Behavioural Approaches to Understanding Student Choice

“it’s the biggest financial decision that anyone will ever make, apart from a house” (head of marketing, Russell Group university)

Although young people’s decisions about what and where to study increasingly require calculations of the costs and returns on doing a degree, evidence from behavioural psychology reveals that decision-making is a complex process that is equally influenced by non-rational judgments. In CFE’s research on higher education, we find that behavioural economics offers a way to better understand this decision-making process.

Much of the early research into student choice is informed by the dominant economic theory of today, which is neoclassical economics. This theory assumes that an individual rationally weighs up the potential costs and benefits of alternative decisions and chooses the option that will maximise their own long-term ‘utility’ – which we can understand as our overall wellbeing. It also assumes the information is available, and that we have unlimited capacity for information-processing. The problem is that there’s so many options and so much information that we cannot possibly perform all the necessary calculations. Adding to the problem is the fact that it is impossible to know beforehand what job we will end up in and how much we will earn. So if we can’t determine the returns, this makes it harder to work out whether it will be worth the cost.

Behavioural economics tells us that when we are faced with a bewildering array of choices and lots of information, we tend to rely on heuristics. These are ‘rules of thumb’ that offer an alternative to rational calculation. They are quicker, but they are also less reliable. Behavioural studies show that – in contradiction to neoclassical theory – these non-rational judgements are unreliable in predictable ways. These are called ‘cognitive biases’. For example, the order in which information is presented influences judgements. In a simple study, two groups of people were asked to estimate the answer to the same multiplication problem presented in one of two ways: ‘1×2×3×4×5×6×7×8 = ?’ or ‘8×7×6×5×4×3×2×1 = ?’ The group that were given numbers in ascending order tended to give lower estimates than those who were given the numbers in descending order. This is the ‘anchoring effect’, in which earlier pieces of information have a stronger influence on judgements than later ones. A similar effect is the ‘availability bias’, in which information that is readily recalled in memory has a greater influence.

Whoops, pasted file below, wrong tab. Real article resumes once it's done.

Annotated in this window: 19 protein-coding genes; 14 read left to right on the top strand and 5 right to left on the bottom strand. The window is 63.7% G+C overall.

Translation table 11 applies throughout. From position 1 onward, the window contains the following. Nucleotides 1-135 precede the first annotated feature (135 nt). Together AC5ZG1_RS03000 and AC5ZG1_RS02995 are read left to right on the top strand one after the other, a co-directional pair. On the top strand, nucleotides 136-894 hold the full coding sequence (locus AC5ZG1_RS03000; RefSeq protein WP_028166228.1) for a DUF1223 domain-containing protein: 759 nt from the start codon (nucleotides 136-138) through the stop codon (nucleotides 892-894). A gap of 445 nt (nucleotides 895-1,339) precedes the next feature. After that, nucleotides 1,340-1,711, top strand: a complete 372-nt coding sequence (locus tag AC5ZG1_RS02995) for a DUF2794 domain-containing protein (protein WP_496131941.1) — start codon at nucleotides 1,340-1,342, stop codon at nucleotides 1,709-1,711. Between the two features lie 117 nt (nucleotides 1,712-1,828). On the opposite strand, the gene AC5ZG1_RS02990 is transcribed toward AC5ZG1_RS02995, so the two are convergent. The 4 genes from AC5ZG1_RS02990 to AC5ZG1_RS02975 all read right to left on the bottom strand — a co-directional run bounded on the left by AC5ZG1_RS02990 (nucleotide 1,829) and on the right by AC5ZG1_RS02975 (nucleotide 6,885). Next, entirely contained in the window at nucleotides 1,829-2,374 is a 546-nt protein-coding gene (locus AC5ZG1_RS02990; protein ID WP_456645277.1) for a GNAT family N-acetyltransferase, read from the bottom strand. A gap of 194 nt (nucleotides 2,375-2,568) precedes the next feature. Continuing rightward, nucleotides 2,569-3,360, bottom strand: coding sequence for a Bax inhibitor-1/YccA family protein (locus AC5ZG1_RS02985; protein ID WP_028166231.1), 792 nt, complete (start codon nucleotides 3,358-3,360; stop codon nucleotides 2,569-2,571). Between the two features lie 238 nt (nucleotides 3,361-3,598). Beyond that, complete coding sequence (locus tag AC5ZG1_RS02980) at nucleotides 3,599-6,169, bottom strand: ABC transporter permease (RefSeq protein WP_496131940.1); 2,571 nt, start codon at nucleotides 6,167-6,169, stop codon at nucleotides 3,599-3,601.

This kind of behavioural approach is increasingly used not only to inform research on how people make important decisions, but also for informing policy development. For example, the government’s Behavioural Insights Team[1] is using these findings to help consumers make better choices, to get more people involved in volunteering and physical activity, and to make recruitment processes fairer.

Through speaking to students and graduates, and to their tutors and parents, we learned that what makes a university the ’right’ choice for an individual is about much more than economic decisions. Places and people – embodied in the ‘character’ and ethos of an institution – have at least as much significance for what makes an enjoyable and rewarding experience in higher education. Family and friends have greater influence than formal advice, and this influence begins much earlier than the point at which the decision is finalised. This is important especially as a degree is increasingly used not just as a financial investment (in neoclassical economics, a ‘consumption good’) but also as a ‘positional good’ that enables graduates to negotiate their place in the labour market and to make a useful contribution to the economy through meaningful employment. We will explore what makes work ‘meaningful’ in another blog post [read now].

For more on our research on behavioural approaches and higher education, see:

Article in The Guardian – ‘Student choice: what informs it most?’:

CFE’s report for HEA & NUS – ‘Behavioural Approaches to Understanding Student Choice’: